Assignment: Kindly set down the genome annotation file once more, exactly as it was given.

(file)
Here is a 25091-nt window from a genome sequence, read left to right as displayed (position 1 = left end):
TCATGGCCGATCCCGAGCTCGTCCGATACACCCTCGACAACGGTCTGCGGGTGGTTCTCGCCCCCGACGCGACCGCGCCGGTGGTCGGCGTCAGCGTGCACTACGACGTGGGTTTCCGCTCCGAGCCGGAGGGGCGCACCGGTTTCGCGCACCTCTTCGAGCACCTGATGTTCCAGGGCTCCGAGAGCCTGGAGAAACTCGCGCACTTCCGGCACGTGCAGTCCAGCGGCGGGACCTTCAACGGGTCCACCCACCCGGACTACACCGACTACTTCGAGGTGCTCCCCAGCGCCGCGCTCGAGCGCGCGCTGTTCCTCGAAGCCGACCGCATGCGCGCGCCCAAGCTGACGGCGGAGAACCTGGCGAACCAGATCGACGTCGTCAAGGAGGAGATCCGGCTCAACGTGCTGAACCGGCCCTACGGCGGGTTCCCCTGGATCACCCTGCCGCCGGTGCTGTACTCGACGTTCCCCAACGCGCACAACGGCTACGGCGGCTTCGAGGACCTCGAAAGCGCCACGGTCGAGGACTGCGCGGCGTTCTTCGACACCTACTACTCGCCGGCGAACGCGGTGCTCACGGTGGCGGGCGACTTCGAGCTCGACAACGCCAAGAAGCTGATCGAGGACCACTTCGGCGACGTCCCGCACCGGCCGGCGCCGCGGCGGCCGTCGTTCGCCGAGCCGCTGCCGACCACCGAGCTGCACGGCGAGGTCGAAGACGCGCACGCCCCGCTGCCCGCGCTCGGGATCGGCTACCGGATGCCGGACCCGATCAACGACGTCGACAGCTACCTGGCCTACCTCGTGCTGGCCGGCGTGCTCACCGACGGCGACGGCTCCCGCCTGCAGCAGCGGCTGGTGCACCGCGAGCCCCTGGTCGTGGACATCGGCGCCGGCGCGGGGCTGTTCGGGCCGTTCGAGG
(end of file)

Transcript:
Here is a 25091-nt window from a genome sequence, read left to right as displayed (position 1 = left end):
TCATGGCCGATCCCGAGCTCGTCCGATACACCCTCGACAACGGTCTGCGGGTGGTTCTCGCCCCCGACGCGACCGCGCCGGTGGTCGGCGTCAGCGTGCACTACGACGTGGGTTTCCGCTCCGAGCCGGAGGGGCGCACCGGTTTCGCGCACCTCTTCGAGCACCTGATGTTCCAGGGCTCCGAGAGCCTGGAGAAACTCGCGCACTTCCGGCACGTGCAGTCCAGCGGCGGGACCTTCAACGGGTCCACCCACCCGGACTACACCGACTACTTCGAGGTGCTCCCCAGCGCCGCGCTCGAGCGCGCGCTGTTCCTCGAAGCCGACCGCATGCGCGCGCCCAAGCTGACGGCGGAGAACCTGGCGAACCAGATCGACGTCGTCAAGGAGGAGATCCGGCTCAACGTGCTGAACCGGCCCTACGGCGGGTTCCCCTGGATCACCCTGCCGCCGGTGCTGTACTCGACGTTCCCCAACGCGCACAACGGCTACGGCGGCTTCGAGGACCTCGAAAGCGCCACGGTCGAGGACTGCGCGGCGTTCTTCGACACCTACTACTCGCCGGCGAACGCGGTGCTCACGGTGGCGGGCGACTTCGAGCTCGACAACGCCAAGAAGCTGATCGAGGACCACTTCGGCGACGTCCCGCACCGGCCGGCGCCGCGGCGGCCGTCGTTCGCCGAGCCGCTGCCGACCACCGAGCTGCACGGCGAGGTCGAAGACGCGCACGCCCCGCTGCCCGCGCTCGGGATCGGCTACCGGATGCCGGACCCGATCAACGACGTCGACAGCTACCTGGCCTACCTCGTGCTGGCCGGCGTGCTCACCGACGGCGACGGCTCCCGCCTGCAGCAGCGGCTGGTGCACCGCGAGCCCCTGGTCGTGGACATCGGCGCCGGCGCGGGGCTGTTCGGGCCGTTCGAGG